If you do not subscribe to the Post and Courier I have provided exerpts from today’s issue dated January 11, 2011 highlighting Goose Creek’s rise to prominence within the State of South Carolina. This article, written by Dave Munday, is a fine tribute to our City and hopefully it will lead to greater recognition in the future as we are doing great things in Goose Creek.
GOOSE CREEK — When Marguerite Brown moved here in 1968 with her Navy retiree husband, she didn’t like telling people where she lived.
“I just said, ‘North of Charleston,’ ” said Brown, a City Council member for more than 35 years who still lives in the Camelot subdivision off U.S. Highway 52 near Redbank Road.
At the time, Goose Creek had been a town for only seven years and there were problems. The water tasted like sulfur. Sewage sometimes oozed up into bathtubs.
The town had about 4,000 residents. Highway 52 was a two-lane road going through town, and there was no stoplight at U.S. Highway 176, now a bustling thoroughfare lined with stores and businesses.
A lot has changed as the city kicks off the celebration of its 50th anniversary. City planners expect the latest census to show 40,000 residents.
The city has a community recreation center with gym and pool, several parks and a network of walking trails.
Brown’s name is on the municipal complex, which opened in 1999.
Last month, Business Week magazine named Goose Creek the top small city in the state for families raising children. Business Week’s listing includes towns and cities with less than 50,000 residents where the median family income was within 20 percent of the state median, ruling out affluent and low-income locales.
The survey focused on the number of schools, school performance, cost of living, and crime statistics. It also included factors such as job growth, air quality, ethnic diversity, and access to the surrounding county’s parks, zoos, theaters and other recreational facilities.
The survey relied on 2010 data from Onboard Informatics, a New York-based real-estate data company that specializes in residential demographic and lifestyle information.
The news doesn’t surprise Kristen Bowden, who lives in Crowfield Plantation, a massive community of 4,000 houses around a golf course. She grew up attending Goose Creek schools, and two of her three children attend Westview Elementary and Westview Middle.
“I was raised here and I was very comfortable raising my children here,” she said. “The schools are great, and there’s a great sense of community.”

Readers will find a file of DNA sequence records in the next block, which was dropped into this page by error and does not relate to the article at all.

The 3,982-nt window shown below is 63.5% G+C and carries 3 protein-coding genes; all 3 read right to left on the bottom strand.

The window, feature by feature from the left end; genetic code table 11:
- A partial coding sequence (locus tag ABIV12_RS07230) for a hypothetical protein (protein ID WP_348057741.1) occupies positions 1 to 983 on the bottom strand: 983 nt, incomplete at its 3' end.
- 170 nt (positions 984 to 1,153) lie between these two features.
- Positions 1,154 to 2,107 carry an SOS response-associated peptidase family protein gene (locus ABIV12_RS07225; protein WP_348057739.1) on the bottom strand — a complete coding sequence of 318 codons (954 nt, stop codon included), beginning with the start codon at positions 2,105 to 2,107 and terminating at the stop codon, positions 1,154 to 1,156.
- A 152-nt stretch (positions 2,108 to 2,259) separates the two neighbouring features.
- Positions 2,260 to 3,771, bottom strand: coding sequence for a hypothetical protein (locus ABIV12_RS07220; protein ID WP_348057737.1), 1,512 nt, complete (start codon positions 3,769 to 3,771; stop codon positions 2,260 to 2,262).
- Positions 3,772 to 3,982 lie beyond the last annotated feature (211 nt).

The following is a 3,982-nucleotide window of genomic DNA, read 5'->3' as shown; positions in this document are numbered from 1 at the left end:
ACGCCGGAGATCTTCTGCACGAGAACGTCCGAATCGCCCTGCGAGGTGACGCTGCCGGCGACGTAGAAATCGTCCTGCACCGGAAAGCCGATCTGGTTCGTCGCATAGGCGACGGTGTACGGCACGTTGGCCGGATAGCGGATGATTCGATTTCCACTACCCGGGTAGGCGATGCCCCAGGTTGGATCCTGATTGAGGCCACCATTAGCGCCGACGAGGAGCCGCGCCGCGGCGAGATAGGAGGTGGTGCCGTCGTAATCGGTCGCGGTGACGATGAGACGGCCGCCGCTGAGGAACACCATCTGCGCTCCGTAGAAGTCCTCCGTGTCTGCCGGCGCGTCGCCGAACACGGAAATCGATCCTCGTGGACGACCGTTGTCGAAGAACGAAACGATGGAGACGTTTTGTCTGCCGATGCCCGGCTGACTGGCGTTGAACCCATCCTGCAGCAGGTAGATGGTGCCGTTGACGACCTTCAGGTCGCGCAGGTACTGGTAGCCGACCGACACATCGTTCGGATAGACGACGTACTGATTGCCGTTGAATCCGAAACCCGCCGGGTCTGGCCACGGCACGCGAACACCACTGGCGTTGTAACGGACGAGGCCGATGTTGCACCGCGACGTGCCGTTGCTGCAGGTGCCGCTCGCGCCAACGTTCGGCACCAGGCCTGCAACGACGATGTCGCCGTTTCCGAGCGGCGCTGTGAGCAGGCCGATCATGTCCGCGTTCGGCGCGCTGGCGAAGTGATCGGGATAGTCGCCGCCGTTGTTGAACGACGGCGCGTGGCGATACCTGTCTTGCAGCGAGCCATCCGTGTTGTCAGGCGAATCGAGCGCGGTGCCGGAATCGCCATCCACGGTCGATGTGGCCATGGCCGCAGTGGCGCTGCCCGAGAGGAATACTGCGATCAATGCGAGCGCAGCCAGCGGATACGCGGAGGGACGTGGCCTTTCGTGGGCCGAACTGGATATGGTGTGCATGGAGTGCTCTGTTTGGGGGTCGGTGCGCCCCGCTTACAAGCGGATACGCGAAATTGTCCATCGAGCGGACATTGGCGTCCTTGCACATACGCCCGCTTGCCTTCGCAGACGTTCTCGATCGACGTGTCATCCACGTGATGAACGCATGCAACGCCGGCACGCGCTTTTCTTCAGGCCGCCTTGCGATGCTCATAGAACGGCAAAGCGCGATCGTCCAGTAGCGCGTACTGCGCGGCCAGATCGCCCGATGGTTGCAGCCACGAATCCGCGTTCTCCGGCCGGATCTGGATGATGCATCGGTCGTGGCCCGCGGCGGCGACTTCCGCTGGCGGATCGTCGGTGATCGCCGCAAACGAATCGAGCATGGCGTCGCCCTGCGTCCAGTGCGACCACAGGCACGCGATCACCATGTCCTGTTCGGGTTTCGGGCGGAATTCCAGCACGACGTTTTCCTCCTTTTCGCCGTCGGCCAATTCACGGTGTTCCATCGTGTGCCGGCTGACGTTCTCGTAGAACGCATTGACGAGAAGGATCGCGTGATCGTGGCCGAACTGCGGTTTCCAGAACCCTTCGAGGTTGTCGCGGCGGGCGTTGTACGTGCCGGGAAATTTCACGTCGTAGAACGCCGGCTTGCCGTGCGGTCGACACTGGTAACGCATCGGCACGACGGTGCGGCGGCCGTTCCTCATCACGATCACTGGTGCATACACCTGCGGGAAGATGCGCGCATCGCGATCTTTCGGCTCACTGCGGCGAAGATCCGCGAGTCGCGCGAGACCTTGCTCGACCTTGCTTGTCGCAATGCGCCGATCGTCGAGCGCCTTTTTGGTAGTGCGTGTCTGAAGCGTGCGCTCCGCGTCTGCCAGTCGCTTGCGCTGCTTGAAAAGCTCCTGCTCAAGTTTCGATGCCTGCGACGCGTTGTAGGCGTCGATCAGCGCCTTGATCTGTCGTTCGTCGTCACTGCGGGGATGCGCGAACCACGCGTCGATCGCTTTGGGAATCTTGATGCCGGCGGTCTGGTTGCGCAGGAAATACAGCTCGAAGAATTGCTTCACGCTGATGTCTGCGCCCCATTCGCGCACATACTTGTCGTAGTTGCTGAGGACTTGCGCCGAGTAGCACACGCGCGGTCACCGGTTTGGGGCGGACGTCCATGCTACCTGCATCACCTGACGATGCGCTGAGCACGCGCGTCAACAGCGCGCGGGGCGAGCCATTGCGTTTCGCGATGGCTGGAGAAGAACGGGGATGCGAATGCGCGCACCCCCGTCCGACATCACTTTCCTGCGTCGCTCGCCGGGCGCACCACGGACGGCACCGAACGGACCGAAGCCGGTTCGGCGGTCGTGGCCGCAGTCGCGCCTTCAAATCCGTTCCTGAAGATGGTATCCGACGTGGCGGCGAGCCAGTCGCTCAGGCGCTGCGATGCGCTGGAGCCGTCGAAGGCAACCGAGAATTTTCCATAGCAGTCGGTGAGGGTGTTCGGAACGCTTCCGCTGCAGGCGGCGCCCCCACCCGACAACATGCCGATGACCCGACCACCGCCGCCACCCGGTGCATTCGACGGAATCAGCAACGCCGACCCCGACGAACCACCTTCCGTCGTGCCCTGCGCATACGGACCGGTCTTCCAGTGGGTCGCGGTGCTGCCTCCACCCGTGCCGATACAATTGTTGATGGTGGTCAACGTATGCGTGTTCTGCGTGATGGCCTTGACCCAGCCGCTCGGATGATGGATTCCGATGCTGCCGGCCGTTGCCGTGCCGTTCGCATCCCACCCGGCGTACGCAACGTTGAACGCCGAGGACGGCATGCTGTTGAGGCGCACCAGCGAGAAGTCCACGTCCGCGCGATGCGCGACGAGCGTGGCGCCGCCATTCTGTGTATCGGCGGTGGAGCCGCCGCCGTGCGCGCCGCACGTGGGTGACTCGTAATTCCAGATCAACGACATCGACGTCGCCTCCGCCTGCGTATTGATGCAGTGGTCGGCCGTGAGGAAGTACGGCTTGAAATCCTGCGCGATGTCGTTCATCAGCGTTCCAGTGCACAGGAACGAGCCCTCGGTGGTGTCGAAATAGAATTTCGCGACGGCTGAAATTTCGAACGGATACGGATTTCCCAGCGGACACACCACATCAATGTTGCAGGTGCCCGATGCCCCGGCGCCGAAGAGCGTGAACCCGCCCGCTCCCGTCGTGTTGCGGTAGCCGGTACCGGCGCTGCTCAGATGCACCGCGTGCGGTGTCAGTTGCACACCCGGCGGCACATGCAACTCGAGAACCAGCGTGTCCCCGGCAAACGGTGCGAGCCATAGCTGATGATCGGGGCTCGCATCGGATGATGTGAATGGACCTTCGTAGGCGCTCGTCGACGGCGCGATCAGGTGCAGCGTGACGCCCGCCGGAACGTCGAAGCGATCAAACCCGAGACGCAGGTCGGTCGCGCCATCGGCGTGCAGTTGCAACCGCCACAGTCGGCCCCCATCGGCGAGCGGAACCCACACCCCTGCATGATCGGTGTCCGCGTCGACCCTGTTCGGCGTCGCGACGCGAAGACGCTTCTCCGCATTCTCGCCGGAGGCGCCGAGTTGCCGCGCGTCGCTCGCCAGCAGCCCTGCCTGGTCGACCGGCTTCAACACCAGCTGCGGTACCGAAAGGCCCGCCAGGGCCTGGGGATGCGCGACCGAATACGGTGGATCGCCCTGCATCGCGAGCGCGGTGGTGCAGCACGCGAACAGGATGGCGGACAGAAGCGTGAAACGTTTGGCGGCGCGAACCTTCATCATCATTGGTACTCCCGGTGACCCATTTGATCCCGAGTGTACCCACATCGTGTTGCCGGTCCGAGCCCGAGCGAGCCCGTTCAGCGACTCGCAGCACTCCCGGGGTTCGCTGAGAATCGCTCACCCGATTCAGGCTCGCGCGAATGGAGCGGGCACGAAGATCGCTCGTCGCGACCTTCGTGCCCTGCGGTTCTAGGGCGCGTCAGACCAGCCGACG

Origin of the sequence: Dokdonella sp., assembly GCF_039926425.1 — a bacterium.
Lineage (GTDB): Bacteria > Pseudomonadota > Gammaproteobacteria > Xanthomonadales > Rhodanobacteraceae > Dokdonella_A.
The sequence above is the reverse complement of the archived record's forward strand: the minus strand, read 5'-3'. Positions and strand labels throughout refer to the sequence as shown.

When asked about the downside, she said she hears people complain that there’s no fine-dining restaurant in Goose Creek but adds that she doesn’t mind driving to Charleston.
Most Goose Creek residents are used to driving. The city always has been primarily a bedroom community, a place for residents to sleep and relax while working elsewhere, according to longtime Mayor Michael Heitzler, the city’s unofficial historian.
Goose Creek is highlighting the family-friendly element in its 50th anniversary celebration. Two contests emphasize youth as the city’s future.
Two high school seniors each can win $500 scholarships with 500-word essays on how they would change the city if they were mayor, what is the biggest challenge for high school students in the city, or how they envision Goose Creek in another 50 years.
In a second contest, middle-school students can win a chance to be a police officer for a day by writing a 100-word essay on why police officers are important.
Goose Creek was incorporated as a town March 22, 1961, with an estimated 500 residents, according to a newspaper account at the time. A month later, the town’s first mayor, Hilton W. Bunch, estimated the initial population between 700 and 1,000. Within the first year, the population swelled to about 1,400 as new houses were built, according to another newspaper story. Goose Creek officials now estimate the town’s population was at 3,000 when it was incorporated. It later became a city.
The city has been one of the Lowcountry’s hot spots for new houses for the past several years. Even when many other markets slowed during the recession, builders kept busy in Goose Creek. Last year, 301 new houses were finished there, according to city planners.
Another mixed-used development has been approved for up to 5,000 new houses at U.S. Highways 176 and 17A, also known as Carnes Crossroads. The Daniel Island Co. is planning it.
Miller|Conway is looking forward to growing with Goose Creek, Berkeley County and its citizens.